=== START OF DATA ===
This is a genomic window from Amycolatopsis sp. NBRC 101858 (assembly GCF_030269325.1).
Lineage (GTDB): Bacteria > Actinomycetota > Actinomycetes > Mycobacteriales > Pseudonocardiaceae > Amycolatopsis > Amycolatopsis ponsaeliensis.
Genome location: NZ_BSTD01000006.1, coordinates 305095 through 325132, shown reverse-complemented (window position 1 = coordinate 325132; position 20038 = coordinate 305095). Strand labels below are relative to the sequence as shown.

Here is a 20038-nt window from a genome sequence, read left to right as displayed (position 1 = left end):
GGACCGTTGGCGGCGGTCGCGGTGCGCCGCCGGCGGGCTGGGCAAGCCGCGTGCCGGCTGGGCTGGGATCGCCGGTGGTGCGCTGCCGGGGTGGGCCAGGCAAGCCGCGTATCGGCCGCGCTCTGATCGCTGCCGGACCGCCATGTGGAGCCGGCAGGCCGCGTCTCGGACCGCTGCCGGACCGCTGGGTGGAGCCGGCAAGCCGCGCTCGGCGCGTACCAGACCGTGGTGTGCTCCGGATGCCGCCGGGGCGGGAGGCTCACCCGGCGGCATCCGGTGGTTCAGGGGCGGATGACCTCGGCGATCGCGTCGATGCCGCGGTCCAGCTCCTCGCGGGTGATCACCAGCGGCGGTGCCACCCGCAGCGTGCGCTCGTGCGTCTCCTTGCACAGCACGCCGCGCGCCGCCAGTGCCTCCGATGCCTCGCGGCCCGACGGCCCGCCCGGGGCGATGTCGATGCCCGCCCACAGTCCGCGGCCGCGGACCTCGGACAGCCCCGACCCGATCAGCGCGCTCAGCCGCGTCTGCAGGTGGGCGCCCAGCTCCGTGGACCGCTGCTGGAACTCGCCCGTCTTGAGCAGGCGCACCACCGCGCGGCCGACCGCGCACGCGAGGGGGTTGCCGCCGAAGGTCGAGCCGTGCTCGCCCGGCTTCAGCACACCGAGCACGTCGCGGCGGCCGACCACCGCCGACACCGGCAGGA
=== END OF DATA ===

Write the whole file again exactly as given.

This is a genomic window from Amycolatopsis sp. NBRC 101858 (assembly GCF_030269325.1).
Lineage (GTDB): Bacteria > Actinomycetota > Actinomycetes > Mycobacteriales > Pseudonocardiaceae > Amycolatopsis > Amycolatopsis ponsaeliensis.
Genome location: NZ_BSTD01000006.1, coordinates 305095 through 325132, shown reverse-complemented (window position 1 = coordinate 325132; position 20038 = coordinate 305095). Strand labels below are relative to the sequence as shown.

Here is a 20038-nt window from a genome sequence, read left to right as displayed (position 1 = left end):
GGACCGTTGGCGGCGGTCGCGGTGCGCCGCCGGCGGGCTGGGCAAGCCGCGTGCCGGCTGGGCTGGGATCGCCGGTGGTGCGCTGCCGGGGTGGGCCAGGCAAGCCGCGTATCGGCCGCGCTCTGATCGCTGCCGGACCGCCATGTGGAGCCGGCAGGCCGCGTCTCGGACCGCTGCCGGACCGCTGGGTGGAGCCGGCAAGCCGCGCTCGGCGCGTACCAGACCGTGGTGTGCTCCGGATGCCGCCGGGGCGGGAGGCTCACCCGGCGGCATCCGGTGGTTCAGGGGCGGATGACCTCGGCGATCGCGTCGATGCCGCGGTCCAGCTCCTCGCGGGTGATCACCAGCGGCGGTGCCACCCGCAGCGTGCGCTCGTGCGTCTCCTTGCACAGCACGCCGCGCGCCGCCAGTGCCTCCGATGCCTCGCGGCCCGACGGCCCGCCCGGGGCGATGTCGATGCCCGCCCACAGTCCGCGGCCGCGGACCTCGGACAGCCCCGACCCGATCAGCGCGCTCAGCCGCGTCTGCAGGTGGGCGCCCAGCTCCGTGGACCGCTGCTGGAACTCGCCCGTCTTGAGCAGGCGCACCACCGCGCGGCCGACCGCGCACGCGAGGGGGTTGCCGCCGAAGGTCGAGCCGTGCTCGCCCGGCTTCAGCACACCGAGCACGTCGCGGCGGCCGACCACCGCCGACACCGGCAGGA